Zenale is a young mother living in the small African country of Swaziland; one of the areas of the world in which HIV is most prevalent. Also plagued by HIV and having lost her husband to the virus, Zenale finds herself left a single mother of three, fighting a battle that many before her have lost. And yet, by some miracle, Zenale’s children are growing healthily, before her very eyes, free of HIV.
This is a story of hope; one that the Elizabeth Glaser Pediatric AIDS Foundation shared with a Pacific University audience during the organization’s visit on Nov. 15.
“We’re not talking about hopelessness,” introduced Director for the Center for Gender Equity Martha Rampton, “but how situations have turned around.”
Hopelessness was present earlier in Zenale’s story. Soon after beginning a relationship with her future husband, Zenale found she was HIV positive. The couple was fighting the virus together and was left shocked and unsure as of how to proceed on with their lives.
After beginning treatment for HIV, the couple was given the news that they were expecting their first child. Although this would be an exciting time for many, Zenale was terrified for what she assumed was the inevitable; giving birth to a child who was also HIV positive.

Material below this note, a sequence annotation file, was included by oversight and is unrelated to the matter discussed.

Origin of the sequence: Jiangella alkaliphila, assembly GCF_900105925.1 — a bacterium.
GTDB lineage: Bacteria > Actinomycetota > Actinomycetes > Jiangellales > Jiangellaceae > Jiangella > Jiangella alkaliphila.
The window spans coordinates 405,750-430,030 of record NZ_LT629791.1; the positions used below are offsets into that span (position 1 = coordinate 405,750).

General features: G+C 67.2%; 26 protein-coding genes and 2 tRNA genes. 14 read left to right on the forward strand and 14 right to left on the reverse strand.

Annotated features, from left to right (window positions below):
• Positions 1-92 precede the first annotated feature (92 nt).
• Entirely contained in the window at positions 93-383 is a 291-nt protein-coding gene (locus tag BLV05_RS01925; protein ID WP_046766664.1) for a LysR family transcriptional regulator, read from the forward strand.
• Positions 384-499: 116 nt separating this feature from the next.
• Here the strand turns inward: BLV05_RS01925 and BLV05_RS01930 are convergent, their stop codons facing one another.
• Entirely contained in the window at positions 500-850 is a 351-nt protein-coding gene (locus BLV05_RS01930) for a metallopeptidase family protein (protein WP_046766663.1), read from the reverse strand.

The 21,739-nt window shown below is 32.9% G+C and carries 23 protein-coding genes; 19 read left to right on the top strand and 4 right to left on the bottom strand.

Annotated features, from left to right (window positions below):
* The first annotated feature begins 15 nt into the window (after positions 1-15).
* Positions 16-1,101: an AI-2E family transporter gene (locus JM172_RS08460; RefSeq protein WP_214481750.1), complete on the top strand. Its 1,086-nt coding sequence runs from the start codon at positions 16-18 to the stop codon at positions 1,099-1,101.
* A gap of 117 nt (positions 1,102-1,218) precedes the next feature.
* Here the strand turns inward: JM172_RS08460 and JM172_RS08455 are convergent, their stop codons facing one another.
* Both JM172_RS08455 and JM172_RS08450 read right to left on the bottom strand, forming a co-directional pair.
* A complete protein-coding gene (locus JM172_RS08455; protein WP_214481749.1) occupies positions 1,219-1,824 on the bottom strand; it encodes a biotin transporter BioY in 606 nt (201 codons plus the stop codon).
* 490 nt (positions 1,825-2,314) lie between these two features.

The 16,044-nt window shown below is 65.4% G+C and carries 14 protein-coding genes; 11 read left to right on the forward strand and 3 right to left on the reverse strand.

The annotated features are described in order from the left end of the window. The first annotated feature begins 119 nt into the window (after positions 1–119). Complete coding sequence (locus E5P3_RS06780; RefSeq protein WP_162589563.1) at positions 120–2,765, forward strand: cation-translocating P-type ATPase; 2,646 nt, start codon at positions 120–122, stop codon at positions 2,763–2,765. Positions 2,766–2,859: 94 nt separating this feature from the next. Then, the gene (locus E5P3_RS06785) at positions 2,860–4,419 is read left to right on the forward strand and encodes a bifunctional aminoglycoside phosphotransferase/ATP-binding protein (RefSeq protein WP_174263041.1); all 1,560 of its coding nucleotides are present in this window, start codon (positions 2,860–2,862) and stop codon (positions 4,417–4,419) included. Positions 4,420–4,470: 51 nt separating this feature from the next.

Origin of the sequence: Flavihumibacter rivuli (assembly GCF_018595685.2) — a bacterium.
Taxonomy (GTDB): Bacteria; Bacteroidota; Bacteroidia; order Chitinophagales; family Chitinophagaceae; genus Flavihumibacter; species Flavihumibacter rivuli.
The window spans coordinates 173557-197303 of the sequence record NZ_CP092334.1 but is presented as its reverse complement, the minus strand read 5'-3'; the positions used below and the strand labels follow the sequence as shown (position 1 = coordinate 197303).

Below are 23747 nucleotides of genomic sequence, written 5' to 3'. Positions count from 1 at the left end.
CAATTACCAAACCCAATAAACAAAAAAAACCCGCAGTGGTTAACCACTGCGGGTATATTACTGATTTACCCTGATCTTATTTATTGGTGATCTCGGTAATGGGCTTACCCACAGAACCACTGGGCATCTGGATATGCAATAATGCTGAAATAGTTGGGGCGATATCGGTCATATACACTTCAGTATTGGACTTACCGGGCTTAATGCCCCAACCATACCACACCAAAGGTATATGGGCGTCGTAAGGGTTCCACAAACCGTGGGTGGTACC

However, through much research and the efforts of the Elizabeth Glaser Pediatric AIDS Foundation, it was shown that Zenale and her child’s story would not end here.
Researchers learned early on with HIV that “the virus was extremely clever,” said representative for the Elizabeth Glaser Pediatrics AIDS Foundation Makaria Reynolds. Initially, without proper diagnosis and treatment, one out of three children being born to HIV positive mothers were dying by age one.
Reynolds said the lack of progress and discrimination against HIV was posing a mid-life crisis.
Through this mid-life crisis the foundation saw “remorse for goals not accomplished,” a “sense of hopelessness” and a “search for undefined dreams” said Reynolds.
And just like Zenale, Elizabeth Glaser, the woman who the foundation was named after needed some sense of security for her unborn child.
Glaser had first been diagnosed with HIV after a blood transfusion she received while giving birth to her daughter, Ariel in 1981. Unknowingly, the virus was then transferred to Ariel through breastfeeding and to her son, Jake in utero.
It was unknown at this time that HIV was prevalent among children and therefore, the only treatments available on the market were for adults. Ariel’s battle against HIV ended in 1988 and alongside her close friends Susie Zeegen and Susan DeLaurentis, Elizabeth began a foundation that would raise awareness and funding for pediatric HIV/AIDS research.
The vision of the foundation is a future of zero new HIV infections, zero discrimination and zero AIDS related deaths.
Although this may seem like a difficult goal to achieve, Reynolds included her presentation that by 2009, 370,000 children had contracted the HIV virus which was a significant decrease from 500,000 children in 2001.
And with testaments from survivors like Zenale, whose three children are still living today, HIV negative and Glaser’s son, Jake who is now a healthy adult, the dream of an AIDS-free world is looking more and more attainable.
“It’s amazing to see how far we’ve come and what the future might look like, “ concluded Reynolds.